The effect of drinking even a small amount (such as alcohol mouthwash) is painful and severe.
Originally intended to help those with opioid addiction, Naltrexone pills and implants have had success with alcohol dependence.
They are not intended to help with general withdrawal symptoms. They only treat cravings by stopping you from feeling the positive effects of drugs or alcohol.
If you take Naltrexone and drink, you will not get any of the ‘reward’ feelings you normally do.
Warnings for Naltrexone
While Naltrexone does decrease how much and how often addicted people drink, it doesn’t seem to improve levels of abstinence. If you are looking for a pill to stop drinking completely, you may be best trying another option.
The other issue with Naltrexone pills is that many people stop taking them so they can enjoy drinking again. The injections, however, are not commonly available in the UK. Naltrexone works by blocking the effect of brain receptors and decreasing cravings and urges to use alcohol.
Side Effects of Naltrexone
- Insomnia and anxiety
- Nausea and stomach pain
Usually a medication for reflux, omeprazole helps those with stomach issues such as indigestion and heartburn. A proton pump inhibitor, this pill reduces acid in the stomach and throat.
These are common complaints from those undergoing alcohol withdrawal. It also improves appetite, which is good for improving health and nutrition.
Diarrhoea is a common side effect of alcohol withdrawal alongside nausea. This might not seem like a serious concern for those in withdrawal, but it can lead to dangerous levels of dehydration.
It is important not to mix Imodium with alcohol as it can make you drowsy and dizzy and risks heart issues.
Those addicted to alcohol will tend to be addicted to other things. This means that they should avoid anything that they can become addicted to.
Opioid painkillers such as Co-codamol and Nurofen Plus contain codeine and can become addictive quickly, so we wouldn’t recommend these for headaches.
Non-opioid painkillers are recommended. Options include paracetamol, aspirin and ibuprofen.
It is not a good idea to mix these painkillers and alcohol. You must stop taking them if you plan on drinking again. Both alcohol and these pills can make you drowsy, so it is not recommended to mix them.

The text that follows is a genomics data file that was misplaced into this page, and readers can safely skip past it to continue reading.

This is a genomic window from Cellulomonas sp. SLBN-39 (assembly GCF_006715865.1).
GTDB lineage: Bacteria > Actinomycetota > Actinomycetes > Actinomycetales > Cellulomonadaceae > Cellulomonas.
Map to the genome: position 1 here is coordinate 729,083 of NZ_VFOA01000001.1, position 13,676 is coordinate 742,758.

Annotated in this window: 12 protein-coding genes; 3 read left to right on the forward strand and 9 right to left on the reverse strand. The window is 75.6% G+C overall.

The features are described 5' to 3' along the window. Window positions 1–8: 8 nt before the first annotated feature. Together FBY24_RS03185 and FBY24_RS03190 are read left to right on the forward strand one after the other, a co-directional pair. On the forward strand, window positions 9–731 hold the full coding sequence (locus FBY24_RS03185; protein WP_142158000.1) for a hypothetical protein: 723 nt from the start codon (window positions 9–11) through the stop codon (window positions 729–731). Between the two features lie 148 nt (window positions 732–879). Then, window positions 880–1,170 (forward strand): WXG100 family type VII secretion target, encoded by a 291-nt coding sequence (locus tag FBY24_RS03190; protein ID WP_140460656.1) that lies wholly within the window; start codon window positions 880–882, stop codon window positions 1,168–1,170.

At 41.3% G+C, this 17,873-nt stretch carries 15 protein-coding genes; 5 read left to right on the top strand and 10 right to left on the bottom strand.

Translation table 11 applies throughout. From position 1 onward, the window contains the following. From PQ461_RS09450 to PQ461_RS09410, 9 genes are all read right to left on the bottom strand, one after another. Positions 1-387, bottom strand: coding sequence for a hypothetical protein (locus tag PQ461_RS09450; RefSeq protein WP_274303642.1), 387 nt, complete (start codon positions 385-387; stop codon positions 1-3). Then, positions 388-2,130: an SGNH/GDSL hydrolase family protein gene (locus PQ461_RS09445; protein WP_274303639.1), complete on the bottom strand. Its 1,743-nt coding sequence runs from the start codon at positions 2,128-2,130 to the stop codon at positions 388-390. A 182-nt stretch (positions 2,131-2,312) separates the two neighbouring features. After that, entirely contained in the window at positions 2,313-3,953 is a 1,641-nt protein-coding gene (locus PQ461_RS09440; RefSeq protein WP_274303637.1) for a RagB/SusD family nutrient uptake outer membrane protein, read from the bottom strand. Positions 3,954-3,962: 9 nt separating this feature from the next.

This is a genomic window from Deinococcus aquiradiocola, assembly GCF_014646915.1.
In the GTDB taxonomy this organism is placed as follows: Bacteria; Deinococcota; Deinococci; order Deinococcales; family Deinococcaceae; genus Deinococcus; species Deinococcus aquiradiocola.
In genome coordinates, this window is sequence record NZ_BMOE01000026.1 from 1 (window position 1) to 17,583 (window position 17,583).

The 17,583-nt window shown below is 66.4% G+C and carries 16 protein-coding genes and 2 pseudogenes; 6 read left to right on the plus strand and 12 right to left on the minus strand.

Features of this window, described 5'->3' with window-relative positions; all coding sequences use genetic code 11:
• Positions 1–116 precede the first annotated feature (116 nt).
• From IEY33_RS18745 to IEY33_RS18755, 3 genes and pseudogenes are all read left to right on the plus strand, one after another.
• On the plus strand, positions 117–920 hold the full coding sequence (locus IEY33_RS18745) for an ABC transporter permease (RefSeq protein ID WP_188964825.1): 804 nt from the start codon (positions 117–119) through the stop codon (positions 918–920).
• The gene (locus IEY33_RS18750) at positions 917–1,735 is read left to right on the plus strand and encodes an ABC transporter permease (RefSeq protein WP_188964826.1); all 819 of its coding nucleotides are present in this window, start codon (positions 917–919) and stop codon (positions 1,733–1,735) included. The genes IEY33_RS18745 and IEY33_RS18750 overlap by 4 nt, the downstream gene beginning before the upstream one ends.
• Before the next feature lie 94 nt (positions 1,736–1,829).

There are a few options to rehydrate. The first thing, though, is you need fluids in your body.
Wait before you down a dozen litres of water, though.
You will need to replace the salts in your system, too, or the dilution with so much liquid will make the problem last longer.
This is where rehydration pills, tablets or powders come in. They have to be taken with fluids to work.
The tablets and powders are made to dissolve in water, so these can be a great way to do both. If you get a pill that doesn’t dissolve, take water with it.
If you are struggling to keep anything down, small sips over a long time are better than throwing up a whole litre of water.
These are available over the counter at most pharmacies and some supermarkets. You may be able to get them on prescription if you consult with the pharmacist about your condition.
Opioid painkillers such as Co-codamol and Nurofen Plus
contain codeine and can become addictive
Vitamins and Supplements
Drinking too much combined with a lifestyle of not taking care of yourself can lead to vitamin deficiencies.
Those experiencing mild withdrawal from alcohol may prefer to use vitamins or supplements to help them recover.
These are an addition, not a replacement for prescribed medication for acute withdrawal. Anyone who is experiencing serious side effects, including but not limited to: seizures, hallucinations, DT (Delirium Tremens), severe anxiety or low mood, and chronic insomnia, should seek medical help from their GP or a private doctor.
Many of the B vitamins (B1, B2, B3, B5, B6 and B9 & B12) have a range of benefits that meet the needs of those detoxing from alcohol.
They improve the liver’s health, blood glucose conversion and lower cholesterol. It also helps your digestion and nervous system, which are thrown into chaos by alcohol misuse.
Vitamin B1 (Thiamine) is used by the body to convert food into energy.
The body doesn’t produce Thiamine, so it must be consumed through foods, and people who drink too much alcohol often don’t have as healthy a diet as they could. In addition, alcohol can cause inflammation of the stomach, which can reduce your ability to absorb Thiamine (as well as other vitamins and nutrients). Most rehabs and medical professionals will prescribe Thiamine as standard procedure when treating alcohol withdrawal.